Saint John — In a move many are calling “a long time coming,” Chapters locations all across New Brunswick are phasing out tedious, protracted books of printed words and making way for the far more popular adult colouring books.
“We can’t seem to convince our customers to buy these boring word-books anymore,” said Ted Colwell, manager of the Chapters Saint John location. “Meanwhile, our adult colouring books are flying off the shelves.
“And remember back before we had our huge home-decor and knickknack section?” continued Colwell, standing among some over-stuffed pillows and custom bottle openers. “We hardly had any people in here at all. The formula seems to be: the fewer books, the more financially viable the bookstore.”
A Manatee reporter surveyed a group of Chapters customers this morning who were all on-board with the decision.
“I find the story-line and psychology in many colouring books to be just as complex as say, something out of Dostoevsky or Orwell,” said Gene Richard, holding a colouring book simply titled Anna Karenina: A Colouring Book Love Story and featuring pictures of scenes from Tolstoy’s famous novel. “You’d have to be quite a snob to deny the creativity it takes to colour in a pre-drawn image of a bouquet of flowers.”
While critics say Tolstoy would be rolling in his grave, the province is backing the bookstores’ decision to “dumb it down.” To prove it, schools are being transitioned away from actual literature as well.
The province plans to replace English, math, art, gym, and science classes with colouring-book classes, beginning in Grade 7. “This is great for me,” said Grade 10 biology teacher Dale Hargrove. “Instead of trying to hammer it into these kids’ heads what mitochondria are, they can just colour in a picture of a cell. And I can finally stop worrying about whether I’m cutting it as an educator and just kind of… zone out. It’s a great way to de-stress.”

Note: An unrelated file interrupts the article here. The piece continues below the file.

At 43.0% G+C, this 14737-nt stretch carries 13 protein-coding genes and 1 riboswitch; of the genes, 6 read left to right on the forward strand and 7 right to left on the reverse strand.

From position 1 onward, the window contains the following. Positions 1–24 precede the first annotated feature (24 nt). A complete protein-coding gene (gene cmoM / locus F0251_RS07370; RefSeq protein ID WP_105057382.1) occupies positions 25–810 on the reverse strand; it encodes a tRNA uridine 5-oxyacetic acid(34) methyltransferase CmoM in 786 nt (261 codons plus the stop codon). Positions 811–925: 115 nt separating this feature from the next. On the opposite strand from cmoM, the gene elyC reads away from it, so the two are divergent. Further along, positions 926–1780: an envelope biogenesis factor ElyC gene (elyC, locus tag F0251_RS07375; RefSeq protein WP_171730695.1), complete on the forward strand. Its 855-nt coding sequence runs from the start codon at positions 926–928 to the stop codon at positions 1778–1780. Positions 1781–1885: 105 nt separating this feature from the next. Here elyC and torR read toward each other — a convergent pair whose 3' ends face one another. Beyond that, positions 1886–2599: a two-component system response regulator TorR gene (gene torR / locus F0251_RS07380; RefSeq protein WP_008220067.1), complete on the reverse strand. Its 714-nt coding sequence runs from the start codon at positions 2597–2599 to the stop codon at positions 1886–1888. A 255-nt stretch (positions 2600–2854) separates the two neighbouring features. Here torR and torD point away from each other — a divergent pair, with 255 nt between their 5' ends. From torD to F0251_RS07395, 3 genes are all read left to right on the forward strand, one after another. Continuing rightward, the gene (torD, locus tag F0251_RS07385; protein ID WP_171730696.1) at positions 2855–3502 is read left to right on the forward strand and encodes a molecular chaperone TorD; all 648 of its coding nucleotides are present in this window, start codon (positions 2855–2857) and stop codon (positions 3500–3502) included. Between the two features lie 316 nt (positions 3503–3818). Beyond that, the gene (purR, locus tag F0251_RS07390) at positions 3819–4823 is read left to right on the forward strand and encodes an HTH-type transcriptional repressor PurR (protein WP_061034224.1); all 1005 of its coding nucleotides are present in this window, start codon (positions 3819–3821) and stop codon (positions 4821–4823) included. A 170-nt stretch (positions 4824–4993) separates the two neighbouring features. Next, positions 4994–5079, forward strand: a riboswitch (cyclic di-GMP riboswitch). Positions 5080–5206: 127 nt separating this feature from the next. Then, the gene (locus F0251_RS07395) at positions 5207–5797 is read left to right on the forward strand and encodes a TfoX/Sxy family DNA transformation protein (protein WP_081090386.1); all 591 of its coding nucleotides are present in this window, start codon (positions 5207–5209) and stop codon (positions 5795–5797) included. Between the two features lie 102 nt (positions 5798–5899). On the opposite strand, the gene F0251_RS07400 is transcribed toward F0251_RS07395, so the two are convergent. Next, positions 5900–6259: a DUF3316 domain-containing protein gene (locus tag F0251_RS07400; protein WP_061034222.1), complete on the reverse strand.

“Our perennial struggle with literacy is no secret,” said Education and Early Childhood Development Minister Serge Rousselle, “and with budget cuts to educational resources, it just makes sense to cut down on literary materials and encourage students to focus on colours and shapes. It may be tough for a high school student to grasp the symbolism in To Kill a Mockingbird, but they sure as heck know how to colour in a line-drawing of a mockingbird. And the teachers’ workload is a lot lighter, too. It’s just good for everyone’s self-esteem.”
When our reporter looked skeptical, Rousselle, somewhat disturbingly, began quoting the Toronto Star from memory. “According to the Star, ‘Colouring can be a form of self-care, dedicating some time to yourself to do something you enjoy. For some people that might be exercise, reading, or doing something else they enjoy. But for a lot of people, turning to art is a wonderful form of self-care and self-expression.'”
The Star has not confirmed whether it will be making the switch to an “adult colouring newspaper” business model.